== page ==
Generally speaking, amusement rides are very safe. If the amusement industry organizations are consulted for statistics, a very rosy picture is presented.
The Missing Link
One major roadblock to understanding amusement ride safety is that there is no centralized collection and analysis of accidents data. There is no single oversight agency, and in many states, there is no oversight at all. Although the U.S. Consumer Protection Safety Commission (CPSC), the National Safety Council (NSC), and other agencies make an attempt at collecting accident data, it is severely limited and unreliable.
Deception Knows No Bounds
The numbers tallied for amusement park ride accidents are for “fixed site” amusement rides and exclude, carnivals, water parks, zip lines, bungee jumps, go-karts, and other amusement rides and devices. Many amusement entities “game” whatever data collection system may be in place by not reporting, under reporting, mis-classifying accidents, and having victims self transport to medical facilities to avoid calling emergency services who would otherwise record the incident. Another tactic is to have the amusement facility transport the victim to a doctor or urgent care facility avoiding the emergency room, from which the CPSC and others collect data.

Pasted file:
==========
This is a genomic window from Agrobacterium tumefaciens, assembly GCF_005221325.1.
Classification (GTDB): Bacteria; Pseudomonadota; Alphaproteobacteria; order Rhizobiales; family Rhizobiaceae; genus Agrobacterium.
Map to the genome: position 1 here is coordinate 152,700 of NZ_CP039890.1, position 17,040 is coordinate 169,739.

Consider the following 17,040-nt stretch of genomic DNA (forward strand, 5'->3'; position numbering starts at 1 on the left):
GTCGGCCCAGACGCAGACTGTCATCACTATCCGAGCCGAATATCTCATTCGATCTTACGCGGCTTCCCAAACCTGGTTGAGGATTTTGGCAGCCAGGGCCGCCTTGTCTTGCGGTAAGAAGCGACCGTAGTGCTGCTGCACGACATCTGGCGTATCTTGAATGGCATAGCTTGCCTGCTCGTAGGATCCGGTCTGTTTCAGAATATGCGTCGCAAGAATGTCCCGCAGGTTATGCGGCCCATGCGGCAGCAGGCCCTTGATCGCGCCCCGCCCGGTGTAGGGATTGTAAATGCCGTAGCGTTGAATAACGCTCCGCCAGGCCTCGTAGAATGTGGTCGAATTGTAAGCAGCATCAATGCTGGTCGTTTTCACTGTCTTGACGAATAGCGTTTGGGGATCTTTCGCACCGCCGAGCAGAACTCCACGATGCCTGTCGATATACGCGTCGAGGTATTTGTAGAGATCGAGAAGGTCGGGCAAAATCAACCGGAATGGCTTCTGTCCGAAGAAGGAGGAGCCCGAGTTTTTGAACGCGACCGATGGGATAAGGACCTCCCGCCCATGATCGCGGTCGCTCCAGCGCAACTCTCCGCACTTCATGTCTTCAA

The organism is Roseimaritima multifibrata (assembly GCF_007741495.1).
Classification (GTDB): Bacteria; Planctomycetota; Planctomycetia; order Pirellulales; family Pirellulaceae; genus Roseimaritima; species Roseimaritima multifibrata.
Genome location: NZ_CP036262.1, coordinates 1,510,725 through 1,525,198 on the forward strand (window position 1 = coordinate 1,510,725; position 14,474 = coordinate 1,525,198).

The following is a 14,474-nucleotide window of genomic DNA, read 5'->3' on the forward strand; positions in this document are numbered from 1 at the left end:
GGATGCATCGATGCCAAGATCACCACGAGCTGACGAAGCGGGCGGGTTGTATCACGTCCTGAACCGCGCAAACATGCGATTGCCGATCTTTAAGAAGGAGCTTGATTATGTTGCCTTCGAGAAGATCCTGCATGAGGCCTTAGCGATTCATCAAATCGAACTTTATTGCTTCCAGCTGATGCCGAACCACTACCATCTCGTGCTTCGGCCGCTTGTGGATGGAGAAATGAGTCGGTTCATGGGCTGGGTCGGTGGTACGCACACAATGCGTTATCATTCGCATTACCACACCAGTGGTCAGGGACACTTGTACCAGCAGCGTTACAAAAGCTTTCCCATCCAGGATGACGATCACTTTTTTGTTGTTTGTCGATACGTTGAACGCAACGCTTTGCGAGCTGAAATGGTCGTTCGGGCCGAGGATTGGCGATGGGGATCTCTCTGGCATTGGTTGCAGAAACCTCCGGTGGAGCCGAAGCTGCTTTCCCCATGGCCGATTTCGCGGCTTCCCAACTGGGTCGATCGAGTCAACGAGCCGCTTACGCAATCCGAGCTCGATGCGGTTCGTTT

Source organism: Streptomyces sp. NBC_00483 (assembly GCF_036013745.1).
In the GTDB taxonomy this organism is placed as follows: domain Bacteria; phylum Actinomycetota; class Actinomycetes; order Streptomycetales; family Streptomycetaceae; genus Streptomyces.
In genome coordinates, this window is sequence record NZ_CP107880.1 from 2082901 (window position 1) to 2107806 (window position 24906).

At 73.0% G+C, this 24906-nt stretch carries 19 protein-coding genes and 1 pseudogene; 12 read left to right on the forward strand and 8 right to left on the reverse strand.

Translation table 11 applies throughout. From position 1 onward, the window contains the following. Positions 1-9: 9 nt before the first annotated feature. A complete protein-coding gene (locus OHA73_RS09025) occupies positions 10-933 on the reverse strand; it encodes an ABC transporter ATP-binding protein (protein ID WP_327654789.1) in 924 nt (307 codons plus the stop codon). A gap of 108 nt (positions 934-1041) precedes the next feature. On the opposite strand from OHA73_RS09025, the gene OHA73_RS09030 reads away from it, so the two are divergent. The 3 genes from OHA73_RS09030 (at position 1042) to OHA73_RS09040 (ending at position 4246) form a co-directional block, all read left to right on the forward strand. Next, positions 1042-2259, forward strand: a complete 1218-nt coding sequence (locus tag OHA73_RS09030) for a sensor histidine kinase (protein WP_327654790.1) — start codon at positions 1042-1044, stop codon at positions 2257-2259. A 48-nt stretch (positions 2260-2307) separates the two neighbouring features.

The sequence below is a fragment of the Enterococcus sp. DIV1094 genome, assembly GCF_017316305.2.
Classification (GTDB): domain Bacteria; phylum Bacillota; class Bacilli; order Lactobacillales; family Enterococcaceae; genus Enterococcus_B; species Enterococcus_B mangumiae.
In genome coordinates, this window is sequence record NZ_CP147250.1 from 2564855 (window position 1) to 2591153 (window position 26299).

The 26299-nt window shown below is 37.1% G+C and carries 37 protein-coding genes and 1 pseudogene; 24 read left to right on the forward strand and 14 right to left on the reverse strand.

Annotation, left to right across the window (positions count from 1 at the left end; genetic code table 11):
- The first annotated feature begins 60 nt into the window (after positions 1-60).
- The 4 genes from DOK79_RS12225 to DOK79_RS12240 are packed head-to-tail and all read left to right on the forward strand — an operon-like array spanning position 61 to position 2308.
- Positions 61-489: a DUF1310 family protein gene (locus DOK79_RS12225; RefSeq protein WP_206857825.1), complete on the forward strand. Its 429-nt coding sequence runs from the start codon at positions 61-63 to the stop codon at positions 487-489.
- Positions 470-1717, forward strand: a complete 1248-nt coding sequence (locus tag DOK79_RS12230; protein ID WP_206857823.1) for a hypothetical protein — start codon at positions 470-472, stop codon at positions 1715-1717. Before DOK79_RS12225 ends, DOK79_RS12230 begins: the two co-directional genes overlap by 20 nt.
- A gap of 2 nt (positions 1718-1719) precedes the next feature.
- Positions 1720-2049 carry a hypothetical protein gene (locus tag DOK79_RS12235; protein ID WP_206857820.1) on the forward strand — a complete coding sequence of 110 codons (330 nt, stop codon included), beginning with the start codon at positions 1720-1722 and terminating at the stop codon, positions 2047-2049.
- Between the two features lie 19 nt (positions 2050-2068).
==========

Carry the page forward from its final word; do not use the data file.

What Statistics Should We Believe?
The main industry promotion and lobbying organization is the IAAPA, (International Association of Amusement Parks and Attractions), which states that for 25 years, the fatality rate at amusement facilities has remained at a rather constant two per year.
Although the safety record is good, the statistics are oddly compared to other activities and industries that have no meaningful relation to amusement rides. The fatality number of two per year for all amusement rides is compared to auto fatalities in 2009, of 33,808. But what does that tell us? On the surface it sounds like autos kill more people than amusement rides. But how many autos are there in relation to amusement rides? How many hours do people spend in autos versus amusement rides? Do the riders control the amusement ride, as they do autos? Remember, those are two separate statistics about two different subjects. In the end, the comparison of the two fatality rates is meaningless if you are trying to figure out how safe amusement rides are.
And how did the industry arrive at two fatalities a year for all amusement rides when Injury Prevention, an international peer-reviewed journal for health professionals reports an average of 3 patron fatalities per year, just on roller coasters alone for the period 1994 to 2004? Inflatable devices, moon walks, and bounce houses, account for at least one reported fatality per year, while zip lines and bungee jumps and inflatable devices add an estimated 3 to 4 deaths per year in the U.S. It would seem that amusement rides and devices actually have an annual fatality rate closer to 10 than 2.
Removing Your Rose-Colored Glasses
Accidents are a very consistent aspect of amusement rides and devices. In spite of a positive industry spin, the exploding growth of largely unregulated zip lines, bungees, and inflatables will cause the fatality rate in the industry to rise rapidly in the coming years. The statistics and all the discussion about relative safety are just small talk once someone’s life is taken or forever altered by an amusement ride injury.